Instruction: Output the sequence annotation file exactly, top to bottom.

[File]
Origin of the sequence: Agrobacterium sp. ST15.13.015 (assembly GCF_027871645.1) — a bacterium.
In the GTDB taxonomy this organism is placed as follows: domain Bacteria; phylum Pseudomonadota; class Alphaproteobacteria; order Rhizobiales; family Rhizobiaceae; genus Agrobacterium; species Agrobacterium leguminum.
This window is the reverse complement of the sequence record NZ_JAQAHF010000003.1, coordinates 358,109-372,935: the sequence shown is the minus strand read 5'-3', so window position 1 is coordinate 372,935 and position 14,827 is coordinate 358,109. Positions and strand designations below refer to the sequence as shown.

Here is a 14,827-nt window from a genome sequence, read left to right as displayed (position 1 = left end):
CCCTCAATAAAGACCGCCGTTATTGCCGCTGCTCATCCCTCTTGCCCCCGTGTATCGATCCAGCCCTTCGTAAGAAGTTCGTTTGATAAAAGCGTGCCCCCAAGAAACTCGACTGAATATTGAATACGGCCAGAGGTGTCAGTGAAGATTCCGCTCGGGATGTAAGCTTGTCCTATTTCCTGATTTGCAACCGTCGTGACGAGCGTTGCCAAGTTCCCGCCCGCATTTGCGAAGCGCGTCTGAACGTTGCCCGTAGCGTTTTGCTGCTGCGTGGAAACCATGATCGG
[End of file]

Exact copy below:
Origin of the sequence: Agrobacterium sp. ST15.13.015 (assembly GCF_027871645.1) — a bacterium.
In the GTDB taxonomy this organism is placed as follows: domain Bacteria; phylum Pseudomonadota; class Alphaproteobacteria; order Rhizobiales; family Rhizobiaceae; genus Agrobacterium; species Agrobacterium leguminum.
This window is the reverse complement of the sequence record NZ_JAQAHF010000003.1, coordinates 358,109-372,935: the sequence shown is the minus strand read 5'-3', so window position 1 is coordinate 372,935 and position 14,827 is coordinate 358,109. Positions and strand designations below refer to the sequence as shown.

Here is a 14,827-nt window from a genome sequence, read left to right as displayed (position 1 = left end):
CCCTCAATAAAGACCGCCGTTATTGCCGCTGCTCATCCCTCTTGCCCCCGTGTATCGATCCAGCCCTTCGTAAGAAGTTCGTTTGATAAAAGCGTGCCCCCAAGAAACTCGACTGAATATTGAATACGGCCAGAGGTGTCAGTGAAGATTCCGCTCGGGATGTAAGCTTGTCCTATTTCCTGATTTGCAACCGTCGTGACGAGCGTTGCCAAGTTCCCGCCCGCATTTGCGAAGCGCGTCTGAACGTTGCCCGTAGCGTTTTGCTGCTGCGTGGAAACCATGATCGG